[ED.: To review: Lack of sleep? Check. Eyestrain? Check. Humidity? Check. Hunger? Check. Random everyday stress? Check. Oh, we can already tell that this is going to end well.]

When we got to the game, it was already too late. At that point my headache was already im full force, although I remained optimistic that I could battle through it. That's the thing about migraines, sometimes: they can blow over like afternoon thundershowers. Not often, but sometimes. If I give myself a wide enough berth, stay cool and calm, there is about a 50% chance that I can will myself to remain functional.

No such luck yesterday. By the time the game started, I was a goner. My migraines make me hypersensitive to stimuli of all kinds, particularly sound and light. Controlling one or the other helps -- for example, if I get a migraine at work, I can make it to the end of the day by putting in my earphones to block out background noise, or by making my cube as dark as possible and wearing sunglasses indoors. (Not entirely unlike suffering from a hangover that starts at 2:00 in the afternoon.)

But at a baseball game it is nearly impossible control your surroundings. Plus, we were in a different section than usual, so I had to deal with change, in addition to endless mindless droning chatter and the harsh glare coming off the field and the marked lack of air in the stands. And the smells! Food and people and the city and the grass. Everything. The absolute kicker was when people in the seats next to us showed up late. Manners especially matter to me when I am feeling ill, even though everyone knows that etiquette rules do not apply (1) at sporting events and (2) in Philadelphia.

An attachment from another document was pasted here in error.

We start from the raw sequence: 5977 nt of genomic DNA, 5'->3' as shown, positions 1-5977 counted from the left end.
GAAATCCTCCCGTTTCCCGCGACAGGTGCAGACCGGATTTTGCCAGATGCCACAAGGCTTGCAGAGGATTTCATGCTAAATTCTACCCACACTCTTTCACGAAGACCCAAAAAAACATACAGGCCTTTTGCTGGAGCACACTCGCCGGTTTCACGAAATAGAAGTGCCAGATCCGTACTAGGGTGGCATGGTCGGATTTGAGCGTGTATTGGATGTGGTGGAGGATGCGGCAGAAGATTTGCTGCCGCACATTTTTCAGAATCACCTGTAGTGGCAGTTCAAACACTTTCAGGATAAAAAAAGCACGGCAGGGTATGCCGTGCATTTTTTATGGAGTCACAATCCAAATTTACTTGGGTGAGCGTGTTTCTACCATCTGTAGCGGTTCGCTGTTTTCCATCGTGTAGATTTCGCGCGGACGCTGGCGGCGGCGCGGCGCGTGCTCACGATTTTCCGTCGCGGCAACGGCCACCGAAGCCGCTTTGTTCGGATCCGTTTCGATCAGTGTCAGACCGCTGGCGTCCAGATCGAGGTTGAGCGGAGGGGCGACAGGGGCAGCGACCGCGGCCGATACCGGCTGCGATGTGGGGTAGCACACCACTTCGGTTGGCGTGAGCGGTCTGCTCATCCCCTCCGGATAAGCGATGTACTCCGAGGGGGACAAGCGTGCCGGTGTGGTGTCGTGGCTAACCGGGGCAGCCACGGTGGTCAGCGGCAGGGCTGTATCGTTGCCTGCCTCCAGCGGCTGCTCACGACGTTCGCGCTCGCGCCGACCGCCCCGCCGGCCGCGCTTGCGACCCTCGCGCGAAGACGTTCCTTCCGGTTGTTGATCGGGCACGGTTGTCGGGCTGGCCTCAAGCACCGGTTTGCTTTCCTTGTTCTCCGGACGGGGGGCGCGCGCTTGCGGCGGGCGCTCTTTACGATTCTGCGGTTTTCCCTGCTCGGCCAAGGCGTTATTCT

I don't remember much after that yesterday, except that I needed to leave, and G knew it. I was miserable, short tempered, almost hysterical, trying to breathe without making a sound, practically gouging my own eyes out so I could have some darkness. We left before the end of the third inning, I think -- I don't even remember. We made one stop on the way to the car, so he could get water and I could throw up. Someone laughed at me, called me a stupid drunk, and I didn't have the strength to argue.

Sometimes when I get a migraine, I see "in color," where everything has a sort of a psychadelic haze around it. That happened yesterday on the ride home: objects were in supersharp focus, and I could see each individual leaf of every passing tree, and everything was outlined in shades of purple. I don't always see purple, but that tends to be the most frequent color I see. Maybe it's because that's my favorite color. Anyway, at that point I know all hope is lost. Once I start hallucinating, I know I need to put myself to bed and hope for nuclear war.